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Badges of Fraud

Collins v. Commissioner (T.C. Memo. 2020-50)

On April 23, 2020, the Tax Court issued a Memorandum Opinion in the case of Collins v. Commissioner (T.C. Memo. 2020-50). The issues before the court in Collins were (1) whether petitioners were entitled to numerous categories of deductions and whether they provided substantiation to prove entitlement; (2) whether the petitioners are liable for additions to tax for failing to timely file their returns; and whether petitioner-husband is liable for the civil fraud penalty of

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Nurumbi v. Commissioner (T.C. Memo. 2021-79)

On June 30, 2021, the Tax Court issued a Memorandum Opinion in the case of Nurumbi v. Commissioner (T.C. Memo. 2021-79). The primary issue presented in Nurumbi was whether the petitioner was subject to the heightened substantiation rules under IRC § 274(d), or whether the exception to such rules for

Read More »

Adler v. Commissioner (T.C. Memo. 2021-56)

On May 10, 2021, the Tax Court issued a Memorandum Opinion in the case of Adler v. Commissioner (T.C. Memo. 2021-56). The primary issue presented in Adler was whether the petitioner was entitled to deduct business expenses for 2016 and 2017 (the years in issue). In Short The petitioner was

Read More »

Chancellor v. Commissioner (T.C. Memo. 2021-50)

On May 4, 2021, the Tax Court issued a Memorandum Opinion in the case of Chancellor v. Commissioner (T.C. Memo. 2021-50). The primary issue presented in Chancellor was whether the IRS erred in disallowing deductions the petitioner claimed for certain business expenses, charitable contributions, and state and local tax. Brief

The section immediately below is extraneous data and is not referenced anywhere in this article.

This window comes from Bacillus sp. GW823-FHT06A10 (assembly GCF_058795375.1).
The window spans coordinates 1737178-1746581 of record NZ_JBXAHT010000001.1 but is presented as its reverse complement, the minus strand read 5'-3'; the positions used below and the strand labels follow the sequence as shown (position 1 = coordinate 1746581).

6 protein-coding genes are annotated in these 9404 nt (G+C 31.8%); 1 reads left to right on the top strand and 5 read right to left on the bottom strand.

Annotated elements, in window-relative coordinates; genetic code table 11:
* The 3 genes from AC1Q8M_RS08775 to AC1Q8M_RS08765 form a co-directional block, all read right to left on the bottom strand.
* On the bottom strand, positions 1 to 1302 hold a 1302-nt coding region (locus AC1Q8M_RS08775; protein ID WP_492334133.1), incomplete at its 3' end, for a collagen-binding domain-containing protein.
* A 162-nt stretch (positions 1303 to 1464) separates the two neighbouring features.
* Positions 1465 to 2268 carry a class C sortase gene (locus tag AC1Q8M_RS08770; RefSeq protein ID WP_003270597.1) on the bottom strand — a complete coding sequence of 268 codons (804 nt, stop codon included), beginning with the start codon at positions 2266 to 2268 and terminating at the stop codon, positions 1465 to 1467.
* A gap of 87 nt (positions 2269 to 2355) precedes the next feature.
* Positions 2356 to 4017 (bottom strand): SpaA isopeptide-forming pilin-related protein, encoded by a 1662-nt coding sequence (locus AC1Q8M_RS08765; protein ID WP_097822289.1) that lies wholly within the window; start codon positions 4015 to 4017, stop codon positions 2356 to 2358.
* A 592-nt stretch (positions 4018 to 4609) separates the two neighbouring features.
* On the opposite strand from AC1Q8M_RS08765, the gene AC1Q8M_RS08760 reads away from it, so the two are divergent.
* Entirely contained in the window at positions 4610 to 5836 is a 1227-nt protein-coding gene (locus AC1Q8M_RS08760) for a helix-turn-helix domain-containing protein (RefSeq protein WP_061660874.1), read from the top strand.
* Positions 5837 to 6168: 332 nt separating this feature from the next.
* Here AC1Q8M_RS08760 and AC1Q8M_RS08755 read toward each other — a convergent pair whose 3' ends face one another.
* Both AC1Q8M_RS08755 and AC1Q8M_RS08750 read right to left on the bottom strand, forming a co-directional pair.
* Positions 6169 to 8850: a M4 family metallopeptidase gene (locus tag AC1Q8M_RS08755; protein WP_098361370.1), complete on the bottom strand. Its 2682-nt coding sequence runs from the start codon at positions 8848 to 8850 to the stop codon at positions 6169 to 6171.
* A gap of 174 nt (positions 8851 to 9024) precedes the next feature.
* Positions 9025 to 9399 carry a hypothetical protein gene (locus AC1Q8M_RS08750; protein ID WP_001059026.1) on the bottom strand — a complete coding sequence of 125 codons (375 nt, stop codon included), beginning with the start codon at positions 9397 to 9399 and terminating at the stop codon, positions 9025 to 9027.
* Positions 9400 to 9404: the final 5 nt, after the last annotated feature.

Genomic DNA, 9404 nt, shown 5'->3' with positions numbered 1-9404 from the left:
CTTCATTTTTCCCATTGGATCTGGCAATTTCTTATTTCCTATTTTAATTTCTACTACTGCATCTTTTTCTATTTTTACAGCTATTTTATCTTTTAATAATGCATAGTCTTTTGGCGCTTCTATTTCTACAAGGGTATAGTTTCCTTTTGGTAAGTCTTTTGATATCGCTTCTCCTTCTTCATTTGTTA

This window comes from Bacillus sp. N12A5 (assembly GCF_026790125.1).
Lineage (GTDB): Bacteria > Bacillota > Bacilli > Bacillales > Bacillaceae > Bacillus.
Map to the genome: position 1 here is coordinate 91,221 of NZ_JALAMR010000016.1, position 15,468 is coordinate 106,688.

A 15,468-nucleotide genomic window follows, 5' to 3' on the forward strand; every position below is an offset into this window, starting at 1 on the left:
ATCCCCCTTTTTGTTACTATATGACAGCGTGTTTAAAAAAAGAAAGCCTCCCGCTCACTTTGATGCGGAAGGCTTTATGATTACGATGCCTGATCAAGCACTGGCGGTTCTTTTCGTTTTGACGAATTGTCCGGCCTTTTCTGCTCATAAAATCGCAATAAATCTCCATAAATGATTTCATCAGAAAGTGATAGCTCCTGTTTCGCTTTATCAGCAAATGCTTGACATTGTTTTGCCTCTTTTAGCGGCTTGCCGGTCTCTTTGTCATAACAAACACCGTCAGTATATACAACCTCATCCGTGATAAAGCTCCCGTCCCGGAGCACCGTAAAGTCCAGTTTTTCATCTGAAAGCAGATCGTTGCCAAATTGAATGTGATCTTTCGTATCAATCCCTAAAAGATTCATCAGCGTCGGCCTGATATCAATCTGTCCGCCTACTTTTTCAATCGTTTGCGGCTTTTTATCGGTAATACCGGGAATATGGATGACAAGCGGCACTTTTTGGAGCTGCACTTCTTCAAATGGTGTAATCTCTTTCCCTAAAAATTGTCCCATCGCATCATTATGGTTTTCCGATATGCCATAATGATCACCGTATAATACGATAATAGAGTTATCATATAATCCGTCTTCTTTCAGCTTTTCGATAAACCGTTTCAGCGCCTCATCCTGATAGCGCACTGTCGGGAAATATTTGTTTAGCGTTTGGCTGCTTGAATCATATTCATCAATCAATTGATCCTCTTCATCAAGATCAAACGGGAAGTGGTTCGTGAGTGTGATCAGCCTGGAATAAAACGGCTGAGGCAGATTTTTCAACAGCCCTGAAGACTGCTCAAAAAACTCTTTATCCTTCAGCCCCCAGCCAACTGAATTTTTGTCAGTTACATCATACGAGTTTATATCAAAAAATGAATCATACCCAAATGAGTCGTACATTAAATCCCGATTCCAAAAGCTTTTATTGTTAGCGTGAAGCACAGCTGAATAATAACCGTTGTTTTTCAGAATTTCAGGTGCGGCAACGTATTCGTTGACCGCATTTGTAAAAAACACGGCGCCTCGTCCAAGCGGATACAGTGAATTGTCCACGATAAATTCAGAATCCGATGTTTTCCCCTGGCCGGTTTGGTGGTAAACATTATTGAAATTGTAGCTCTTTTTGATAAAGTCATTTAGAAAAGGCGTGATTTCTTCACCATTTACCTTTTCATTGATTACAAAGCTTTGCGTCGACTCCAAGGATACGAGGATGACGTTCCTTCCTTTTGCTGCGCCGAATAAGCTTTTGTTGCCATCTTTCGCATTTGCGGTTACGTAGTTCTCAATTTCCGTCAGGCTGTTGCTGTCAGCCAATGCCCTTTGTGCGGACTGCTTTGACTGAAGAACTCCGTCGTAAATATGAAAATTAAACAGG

Read More »

The Cohan Rule and the IRC § 274 Exception

A taxpayer may deduct all ordinary and necessary expenses paid or incurred during the taxable year in carrying on a trade or business.[1] In contrast, a taxpayer may not deduct personal, living, or family expenses unless the Code expressly provides otherwise.[2] The determination of whether an expense satisfies the requirements

Read More »

Baum v. Commissioner (T.C. Memo. 2021-46)

On April 27, 2021, the Tax Court issued a Memorandum Opinion in the case of Baum v. Commissioner (T.C. Memo. 2021-46). The primary issues presented in Baum were whether the petitioners were entitled to deductions for expenses as reported on Schedules C (Profit or Loss from Business) for the years

Read More »

Franklin v. Commissioner (T.C. Memo. 2020-127)

On September 3, 2020, the Tax Court issued a Memorandum Opinion in the case of Franklin v. Commissioner (T.C. Memo. 2020-127). The primary issues before the court in Franklin were whether the petitioner was entitled to meal, entertainment, and travel expense deductions and whether the petitioner was entitled to deduct

Read More »

Collins v. Commissioner (T.C. Memo. 2020-50)

On April 23, 2020, the Tax Court issued a Memorandum Opinion in the case of Collins v. Commissioner (T.C. Memo. 2020-50). The issues before the court in Collins were (1) whether petitioners were entitled to numerous categories of deductions and whether they provided substantiation to prove entitlement; (2) whether the

Read More »